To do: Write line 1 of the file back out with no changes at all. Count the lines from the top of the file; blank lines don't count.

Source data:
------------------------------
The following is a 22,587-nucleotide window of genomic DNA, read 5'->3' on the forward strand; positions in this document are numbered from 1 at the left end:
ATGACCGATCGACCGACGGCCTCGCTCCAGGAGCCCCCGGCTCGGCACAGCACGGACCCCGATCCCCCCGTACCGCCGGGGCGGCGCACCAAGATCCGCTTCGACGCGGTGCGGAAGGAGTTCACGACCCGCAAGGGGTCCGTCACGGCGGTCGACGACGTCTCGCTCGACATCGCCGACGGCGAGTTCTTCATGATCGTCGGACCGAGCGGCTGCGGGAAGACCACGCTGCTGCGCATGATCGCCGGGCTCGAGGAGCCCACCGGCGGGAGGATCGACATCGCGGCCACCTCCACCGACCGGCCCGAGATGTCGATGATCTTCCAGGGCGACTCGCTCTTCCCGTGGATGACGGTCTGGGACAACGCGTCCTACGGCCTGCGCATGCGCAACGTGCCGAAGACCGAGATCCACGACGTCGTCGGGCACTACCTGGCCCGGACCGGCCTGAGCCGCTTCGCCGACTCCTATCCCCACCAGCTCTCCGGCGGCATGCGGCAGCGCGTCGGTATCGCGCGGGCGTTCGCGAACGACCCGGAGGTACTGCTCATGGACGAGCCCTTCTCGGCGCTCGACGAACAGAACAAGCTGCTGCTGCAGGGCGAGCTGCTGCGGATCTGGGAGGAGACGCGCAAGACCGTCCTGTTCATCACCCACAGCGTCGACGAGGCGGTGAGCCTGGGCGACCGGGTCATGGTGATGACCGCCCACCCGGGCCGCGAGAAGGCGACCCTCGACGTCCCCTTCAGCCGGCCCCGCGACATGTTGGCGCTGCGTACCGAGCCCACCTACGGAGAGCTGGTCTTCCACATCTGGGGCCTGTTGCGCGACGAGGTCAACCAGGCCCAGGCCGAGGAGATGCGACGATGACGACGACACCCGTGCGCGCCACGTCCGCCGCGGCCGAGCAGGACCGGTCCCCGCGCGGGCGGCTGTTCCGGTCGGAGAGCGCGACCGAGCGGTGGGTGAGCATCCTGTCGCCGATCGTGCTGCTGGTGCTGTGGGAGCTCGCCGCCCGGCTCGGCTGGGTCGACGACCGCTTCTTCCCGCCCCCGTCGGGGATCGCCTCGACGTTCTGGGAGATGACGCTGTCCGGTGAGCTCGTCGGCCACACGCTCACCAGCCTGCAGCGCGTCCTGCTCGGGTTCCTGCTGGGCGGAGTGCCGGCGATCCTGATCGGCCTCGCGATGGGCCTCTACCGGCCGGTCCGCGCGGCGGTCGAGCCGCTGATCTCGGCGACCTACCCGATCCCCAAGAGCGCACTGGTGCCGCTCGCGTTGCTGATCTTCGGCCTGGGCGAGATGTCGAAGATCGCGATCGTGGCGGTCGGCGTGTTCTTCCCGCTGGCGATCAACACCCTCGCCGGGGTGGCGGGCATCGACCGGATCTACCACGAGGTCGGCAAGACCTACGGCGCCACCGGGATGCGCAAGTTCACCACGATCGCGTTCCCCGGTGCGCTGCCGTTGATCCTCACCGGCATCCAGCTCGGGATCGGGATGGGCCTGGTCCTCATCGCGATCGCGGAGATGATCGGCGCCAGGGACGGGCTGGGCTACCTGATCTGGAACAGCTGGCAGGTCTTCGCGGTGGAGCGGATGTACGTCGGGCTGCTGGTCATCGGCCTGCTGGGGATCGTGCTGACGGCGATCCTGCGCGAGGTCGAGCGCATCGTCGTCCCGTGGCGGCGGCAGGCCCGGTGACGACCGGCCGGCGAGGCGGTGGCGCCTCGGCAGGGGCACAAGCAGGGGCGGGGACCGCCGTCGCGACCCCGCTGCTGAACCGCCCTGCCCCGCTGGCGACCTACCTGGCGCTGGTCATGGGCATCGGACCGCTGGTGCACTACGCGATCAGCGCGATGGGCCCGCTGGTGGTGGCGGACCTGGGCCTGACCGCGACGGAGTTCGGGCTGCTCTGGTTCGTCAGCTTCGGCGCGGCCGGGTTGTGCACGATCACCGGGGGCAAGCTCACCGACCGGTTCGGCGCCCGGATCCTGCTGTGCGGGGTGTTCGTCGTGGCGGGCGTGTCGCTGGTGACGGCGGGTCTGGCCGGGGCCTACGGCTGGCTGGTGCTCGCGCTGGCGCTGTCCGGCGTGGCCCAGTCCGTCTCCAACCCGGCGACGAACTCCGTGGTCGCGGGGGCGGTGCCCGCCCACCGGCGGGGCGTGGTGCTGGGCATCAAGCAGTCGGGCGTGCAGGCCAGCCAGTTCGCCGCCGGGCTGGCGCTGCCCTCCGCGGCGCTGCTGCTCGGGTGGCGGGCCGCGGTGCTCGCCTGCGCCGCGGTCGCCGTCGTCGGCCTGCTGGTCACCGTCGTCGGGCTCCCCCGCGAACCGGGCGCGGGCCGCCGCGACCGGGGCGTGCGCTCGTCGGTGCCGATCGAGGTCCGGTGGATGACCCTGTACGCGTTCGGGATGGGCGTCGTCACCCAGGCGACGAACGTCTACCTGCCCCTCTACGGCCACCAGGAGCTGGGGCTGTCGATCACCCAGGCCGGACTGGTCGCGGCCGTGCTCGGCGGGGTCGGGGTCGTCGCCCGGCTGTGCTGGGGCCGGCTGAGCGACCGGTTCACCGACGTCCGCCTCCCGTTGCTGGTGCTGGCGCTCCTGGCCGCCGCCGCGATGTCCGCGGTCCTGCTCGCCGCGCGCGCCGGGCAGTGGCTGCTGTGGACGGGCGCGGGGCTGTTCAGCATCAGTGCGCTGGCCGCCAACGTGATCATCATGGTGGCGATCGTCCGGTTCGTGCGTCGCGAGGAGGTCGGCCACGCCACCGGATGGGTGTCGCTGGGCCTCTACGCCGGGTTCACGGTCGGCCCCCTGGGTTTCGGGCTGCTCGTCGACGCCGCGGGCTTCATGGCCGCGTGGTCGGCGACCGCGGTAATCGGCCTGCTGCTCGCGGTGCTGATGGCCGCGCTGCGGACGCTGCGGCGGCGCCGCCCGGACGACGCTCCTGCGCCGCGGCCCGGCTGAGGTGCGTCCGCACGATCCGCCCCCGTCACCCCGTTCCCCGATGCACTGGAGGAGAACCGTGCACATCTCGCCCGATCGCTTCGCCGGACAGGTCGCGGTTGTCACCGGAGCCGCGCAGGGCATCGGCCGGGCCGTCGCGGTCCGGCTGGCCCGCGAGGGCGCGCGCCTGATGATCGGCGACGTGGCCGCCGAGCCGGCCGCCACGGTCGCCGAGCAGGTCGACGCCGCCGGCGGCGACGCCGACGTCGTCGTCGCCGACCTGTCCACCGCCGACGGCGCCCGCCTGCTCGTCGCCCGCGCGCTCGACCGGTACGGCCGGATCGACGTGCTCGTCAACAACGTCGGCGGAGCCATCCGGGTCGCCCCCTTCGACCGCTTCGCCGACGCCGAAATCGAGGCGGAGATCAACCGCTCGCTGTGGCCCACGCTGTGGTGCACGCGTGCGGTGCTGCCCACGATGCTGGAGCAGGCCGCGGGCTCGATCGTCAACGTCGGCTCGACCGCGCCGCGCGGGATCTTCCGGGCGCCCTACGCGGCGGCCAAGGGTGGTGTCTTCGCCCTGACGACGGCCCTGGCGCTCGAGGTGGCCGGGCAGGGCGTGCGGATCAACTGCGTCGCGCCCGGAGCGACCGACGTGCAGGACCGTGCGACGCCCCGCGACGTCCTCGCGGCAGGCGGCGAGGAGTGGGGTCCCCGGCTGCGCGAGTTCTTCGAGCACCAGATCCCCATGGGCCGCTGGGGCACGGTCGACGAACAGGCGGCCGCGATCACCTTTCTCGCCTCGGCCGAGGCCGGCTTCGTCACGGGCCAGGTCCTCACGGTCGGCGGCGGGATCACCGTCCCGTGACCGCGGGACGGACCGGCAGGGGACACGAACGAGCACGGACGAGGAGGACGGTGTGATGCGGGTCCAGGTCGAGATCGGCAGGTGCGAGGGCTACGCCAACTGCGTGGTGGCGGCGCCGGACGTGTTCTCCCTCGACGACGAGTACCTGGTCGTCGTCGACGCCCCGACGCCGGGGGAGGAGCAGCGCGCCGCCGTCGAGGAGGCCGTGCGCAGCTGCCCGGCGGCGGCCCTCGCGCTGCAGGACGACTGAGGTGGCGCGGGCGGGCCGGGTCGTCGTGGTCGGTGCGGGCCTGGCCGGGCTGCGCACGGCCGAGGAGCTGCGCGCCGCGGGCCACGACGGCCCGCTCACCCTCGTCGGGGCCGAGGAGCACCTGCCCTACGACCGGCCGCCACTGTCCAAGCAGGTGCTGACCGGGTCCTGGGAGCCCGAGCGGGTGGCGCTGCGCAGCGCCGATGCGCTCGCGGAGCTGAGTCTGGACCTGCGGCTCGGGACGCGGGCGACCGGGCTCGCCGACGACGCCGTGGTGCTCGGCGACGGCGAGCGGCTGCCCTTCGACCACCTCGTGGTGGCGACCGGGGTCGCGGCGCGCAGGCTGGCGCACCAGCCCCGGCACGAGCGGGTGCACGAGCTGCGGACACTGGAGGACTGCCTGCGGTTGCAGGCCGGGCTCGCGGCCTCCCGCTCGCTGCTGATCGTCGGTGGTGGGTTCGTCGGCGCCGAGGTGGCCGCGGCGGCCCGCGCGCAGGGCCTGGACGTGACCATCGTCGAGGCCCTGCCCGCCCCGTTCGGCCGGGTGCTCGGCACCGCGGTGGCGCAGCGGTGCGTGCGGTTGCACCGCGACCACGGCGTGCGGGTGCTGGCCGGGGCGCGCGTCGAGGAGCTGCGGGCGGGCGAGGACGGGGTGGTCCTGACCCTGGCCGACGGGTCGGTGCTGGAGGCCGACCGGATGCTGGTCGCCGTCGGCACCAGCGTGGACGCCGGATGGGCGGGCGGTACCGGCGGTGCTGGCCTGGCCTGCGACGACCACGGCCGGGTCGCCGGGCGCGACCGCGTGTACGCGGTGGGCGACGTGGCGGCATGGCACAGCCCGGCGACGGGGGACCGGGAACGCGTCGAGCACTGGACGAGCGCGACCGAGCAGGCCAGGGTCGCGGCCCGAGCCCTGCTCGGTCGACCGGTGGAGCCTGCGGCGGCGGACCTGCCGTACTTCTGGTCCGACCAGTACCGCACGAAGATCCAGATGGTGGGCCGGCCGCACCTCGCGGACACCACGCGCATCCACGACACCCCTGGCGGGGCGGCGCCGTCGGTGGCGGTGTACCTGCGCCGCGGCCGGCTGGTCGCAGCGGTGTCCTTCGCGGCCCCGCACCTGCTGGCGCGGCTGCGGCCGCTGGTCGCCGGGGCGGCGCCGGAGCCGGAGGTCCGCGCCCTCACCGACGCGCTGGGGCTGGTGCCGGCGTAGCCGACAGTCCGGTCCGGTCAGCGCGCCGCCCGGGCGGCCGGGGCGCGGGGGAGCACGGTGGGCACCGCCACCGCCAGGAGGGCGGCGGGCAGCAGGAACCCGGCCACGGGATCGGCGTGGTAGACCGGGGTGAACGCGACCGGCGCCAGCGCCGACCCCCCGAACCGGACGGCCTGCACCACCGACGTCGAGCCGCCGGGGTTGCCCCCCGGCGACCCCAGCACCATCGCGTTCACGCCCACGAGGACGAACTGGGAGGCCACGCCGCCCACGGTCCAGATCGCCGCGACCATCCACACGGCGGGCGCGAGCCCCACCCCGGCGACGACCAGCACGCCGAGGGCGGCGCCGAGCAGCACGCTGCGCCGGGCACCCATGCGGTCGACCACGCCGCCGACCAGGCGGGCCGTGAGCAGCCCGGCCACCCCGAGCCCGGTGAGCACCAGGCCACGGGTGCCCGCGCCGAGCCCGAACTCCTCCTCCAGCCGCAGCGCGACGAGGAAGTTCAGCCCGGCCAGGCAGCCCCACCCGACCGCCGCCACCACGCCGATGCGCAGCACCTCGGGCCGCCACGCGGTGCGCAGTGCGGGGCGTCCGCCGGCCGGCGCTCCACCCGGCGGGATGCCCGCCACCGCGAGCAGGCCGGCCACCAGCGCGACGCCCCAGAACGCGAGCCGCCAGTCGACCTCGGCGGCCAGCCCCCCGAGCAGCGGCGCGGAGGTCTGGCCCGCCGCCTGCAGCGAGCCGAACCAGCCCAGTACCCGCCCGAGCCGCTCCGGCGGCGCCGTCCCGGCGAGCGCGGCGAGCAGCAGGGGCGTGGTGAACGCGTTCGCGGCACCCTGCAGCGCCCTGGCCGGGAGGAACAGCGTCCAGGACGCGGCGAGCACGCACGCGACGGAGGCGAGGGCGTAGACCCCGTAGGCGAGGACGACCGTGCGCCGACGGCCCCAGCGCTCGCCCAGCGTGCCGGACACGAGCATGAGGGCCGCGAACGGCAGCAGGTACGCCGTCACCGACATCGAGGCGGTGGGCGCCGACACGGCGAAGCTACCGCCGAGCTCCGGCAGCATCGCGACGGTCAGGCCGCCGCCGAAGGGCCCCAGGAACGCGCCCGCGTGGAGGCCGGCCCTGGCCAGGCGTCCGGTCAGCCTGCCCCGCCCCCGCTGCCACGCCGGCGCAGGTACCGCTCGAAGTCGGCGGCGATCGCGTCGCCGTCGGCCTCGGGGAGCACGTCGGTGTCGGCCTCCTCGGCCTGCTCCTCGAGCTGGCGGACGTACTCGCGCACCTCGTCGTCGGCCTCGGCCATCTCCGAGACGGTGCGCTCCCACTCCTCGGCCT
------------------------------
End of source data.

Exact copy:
The following is a 22,587-nucleotide window of genomic DNA, read 5'->3' on the forward strand; positions in this document are numbered from 1 at the left end: